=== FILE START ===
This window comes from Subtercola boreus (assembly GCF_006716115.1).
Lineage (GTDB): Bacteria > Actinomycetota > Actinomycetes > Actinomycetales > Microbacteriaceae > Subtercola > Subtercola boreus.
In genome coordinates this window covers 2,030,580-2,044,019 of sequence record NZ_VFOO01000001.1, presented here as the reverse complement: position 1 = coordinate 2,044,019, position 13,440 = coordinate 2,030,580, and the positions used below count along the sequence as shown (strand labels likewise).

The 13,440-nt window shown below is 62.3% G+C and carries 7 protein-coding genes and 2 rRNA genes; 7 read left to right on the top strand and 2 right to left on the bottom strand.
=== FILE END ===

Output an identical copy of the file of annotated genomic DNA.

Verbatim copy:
This window comes from Subtercola boreus (assembly GCF_006716115.1).
Lineage (GTDB): Bacteria > Actinomycetota > Actinomycetes > Actinomycetales > Microbacteriaceae > Subtercola > Subtercola boreus.
In genome coordinates this window covers 2,030,580-2,044,019 of sequence record NZ_VFOO01000001.1, presented here as the reverse complement: position 1 = coordinate 2,044,019, position 13,440 = coordinate 2,030,580, and the positions used below count along the sequence as shown (strand labels likewise).

The 13,440-nt window shown below is 62.3% G+C and carries 7 protein-coding genes and 2 rRNA genes; 7 read left to right on the top strand and 2 right to left on the bottom strand.